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Talent Talk - SPRG

In our second Talent Talk interview in Singapore we spoke to Edwin Yeo, General Manager of SPRG, and asked him a few questions about life at SPRG, and what he thinks will be the big PR trends for 2015.

Name: Edwin Yeo

Role: General Manager

Company: SPRG

Website: www.sprg.com.sg

Established: 20 years total, 10 years in Singapore

Number of staff: 30

Key clients: Sentosa, Fox International Channels, Okamoto, Pearlie White, A+E Networks, NBC Universal

What sets SPRG apart from the crowd?

I would say our ability to adapt quickly to the changing market forces. We were one of the first agencies locally to take our clients onto social media, and also one of the first PR agencies locally to start a fully-fledged creative and advertising team in-house as clients had progressively looked for true integrated communications. Many large agencies would struggle to move so quickly, but our flat hierarchy where each local agency head reports directly to the Group Chairman allows us to be more nimble than most.

Can you define your culture?

Honestly, it's how well we treat our staff. We're very proud of our track record of staff retention. As a Group, we have a 90% record of senior management retention over the past decade. We empower our staff a lot, allow them room to grow, respect their time, provide constant career guidance and are pretty good with rewarding them for their endeavors. We have a nurturing culture, and we uphold the belief that mistakes are something one learns from, not gets fired over. Despite going through an economic recession, we've not had one retrenchment and I believe that's the same at Group level as well.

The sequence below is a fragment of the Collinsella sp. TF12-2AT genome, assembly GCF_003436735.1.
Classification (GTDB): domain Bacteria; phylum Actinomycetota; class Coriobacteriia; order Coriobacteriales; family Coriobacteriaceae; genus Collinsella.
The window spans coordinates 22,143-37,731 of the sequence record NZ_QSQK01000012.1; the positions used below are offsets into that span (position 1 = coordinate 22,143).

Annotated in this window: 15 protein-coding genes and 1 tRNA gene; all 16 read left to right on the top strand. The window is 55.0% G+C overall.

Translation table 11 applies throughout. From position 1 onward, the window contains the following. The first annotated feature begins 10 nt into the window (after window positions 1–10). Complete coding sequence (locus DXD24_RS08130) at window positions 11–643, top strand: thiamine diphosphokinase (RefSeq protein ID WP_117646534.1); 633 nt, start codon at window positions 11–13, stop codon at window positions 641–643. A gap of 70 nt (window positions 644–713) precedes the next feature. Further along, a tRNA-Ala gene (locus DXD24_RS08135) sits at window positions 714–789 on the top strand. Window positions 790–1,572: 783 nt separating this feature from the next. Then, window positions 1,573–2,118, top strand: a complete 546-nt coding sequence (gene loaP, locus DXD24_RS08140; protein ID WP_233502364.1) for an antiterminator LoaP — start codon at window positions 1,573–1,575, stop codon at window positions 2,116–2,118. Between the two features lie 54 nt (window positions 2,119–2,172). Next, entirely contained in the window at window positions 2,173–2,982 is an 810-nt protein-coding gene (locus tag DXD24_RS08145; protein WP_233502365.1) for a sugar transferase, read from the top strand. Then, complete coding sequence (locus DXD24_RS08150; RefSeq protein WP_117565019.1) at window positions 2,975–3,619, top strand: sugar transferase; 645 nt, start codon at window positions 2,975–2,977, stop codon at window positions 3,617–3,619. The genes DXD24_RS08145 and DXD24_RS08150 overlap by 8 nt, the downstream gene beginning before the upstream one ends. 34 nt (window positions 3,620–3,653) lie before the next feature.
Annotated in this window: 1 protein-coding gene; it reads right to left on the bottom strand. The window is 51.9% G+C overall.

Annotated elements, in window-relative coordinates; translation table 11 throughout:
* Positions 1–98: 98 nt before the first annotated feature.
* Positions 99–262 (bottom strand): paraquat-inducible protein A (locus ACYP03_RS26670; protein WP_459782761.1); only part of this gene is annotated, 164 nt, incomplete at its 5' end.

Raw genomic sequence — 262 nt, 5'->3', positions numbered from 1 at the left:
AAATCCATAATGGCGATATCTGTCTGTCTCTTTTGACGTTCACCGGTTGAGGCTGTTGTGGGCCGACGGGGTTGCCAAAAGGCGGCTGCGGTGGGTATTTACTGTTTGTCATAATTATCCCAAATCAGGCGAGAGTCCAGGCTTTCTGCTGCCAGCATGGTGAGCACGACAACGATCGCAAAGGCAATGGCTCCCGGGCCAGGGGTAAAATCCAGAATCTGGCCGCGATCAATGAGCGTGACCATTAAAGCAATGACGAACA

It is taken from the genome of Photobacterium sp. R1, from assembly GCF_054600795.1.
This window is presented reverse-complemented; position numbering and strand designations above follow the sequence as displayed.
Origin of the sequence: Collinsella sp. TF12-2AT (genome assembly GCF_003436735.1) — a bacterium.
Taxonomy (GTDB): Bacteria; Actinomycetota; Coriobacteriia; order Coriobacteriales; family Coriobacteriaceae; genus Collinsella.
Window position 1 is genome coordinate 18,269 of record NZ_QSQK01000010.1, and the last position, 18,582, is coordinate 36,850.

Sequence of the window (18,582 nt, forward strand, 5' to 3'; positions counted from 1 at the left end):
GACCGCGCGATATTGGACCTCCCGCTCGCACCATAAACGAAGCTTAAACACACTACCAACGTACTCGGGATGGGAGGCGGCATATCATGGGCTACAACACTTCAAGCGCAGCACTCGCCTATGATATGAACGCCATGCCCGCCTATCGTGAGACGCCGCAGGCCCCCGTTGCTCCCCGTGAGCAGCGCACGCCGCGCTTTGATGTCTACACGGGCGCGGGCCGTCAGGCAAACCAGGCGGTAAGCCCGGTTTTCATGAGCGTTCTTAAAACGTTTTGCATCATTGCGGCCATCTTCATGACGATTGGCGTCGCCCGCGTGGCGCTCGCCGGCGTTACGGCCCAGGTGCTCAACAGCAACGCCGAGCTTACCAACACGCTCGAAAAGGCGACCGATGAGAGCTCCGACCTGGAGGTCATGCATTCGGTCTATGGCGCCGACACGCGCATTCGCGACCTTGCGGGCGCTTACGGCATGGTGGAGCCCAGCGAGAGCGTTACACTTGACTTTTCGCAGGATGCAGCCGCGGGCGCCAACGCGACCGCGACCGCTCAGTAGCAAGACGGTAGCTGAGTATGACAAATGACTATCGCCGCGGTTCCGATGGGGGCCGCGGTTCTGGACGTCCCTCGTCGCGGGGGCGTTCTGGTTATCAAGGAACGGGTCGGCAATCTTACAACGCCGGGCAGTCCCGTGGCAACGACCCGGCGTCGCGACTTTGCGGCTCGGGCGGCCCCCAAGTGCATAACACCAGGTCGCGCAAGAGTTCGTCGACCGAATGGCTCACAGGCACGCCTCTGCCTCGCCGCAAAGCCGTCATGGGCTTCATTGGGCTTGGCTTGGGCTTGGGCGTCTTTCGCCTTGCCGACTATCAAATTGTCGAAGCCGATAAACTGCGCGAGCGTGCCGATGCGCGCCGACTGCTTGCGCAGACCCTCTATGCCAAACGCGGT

What do you look for in great talent?

The first thing is people skills. Regardless of whether you're editorial or creative or client servicing, you need to work well with others. We stress teamwork a lot in our agency, and we constantly break down walls between different departments to facilitate better interaction, which then leads to better understanding of the challenges each department faces, which then leads to better collaboration and better ideas. The second is entrepreneurship. As mentioned, we give a lot of autonomy, but employees need to be entrepreneurial for that to work, obviously. Staff that need to be spoon fed generally don't do that well in our environment.

What do you see as some key emerging trends in the communications industry in 2015 and beyond?

In Singapore, agencies are being asked to handle all aspects of communications under one roof. Clients are less inclined to split up their advertising, PR, social media and digital work into four different agencies and have grown to believe that synergy is better achieved if one company manages the entire spectrum of communication. 360 communications isn't that new, but now it seems like it's here to stay, unlike the previous life cycle, which sort of imploded after a while.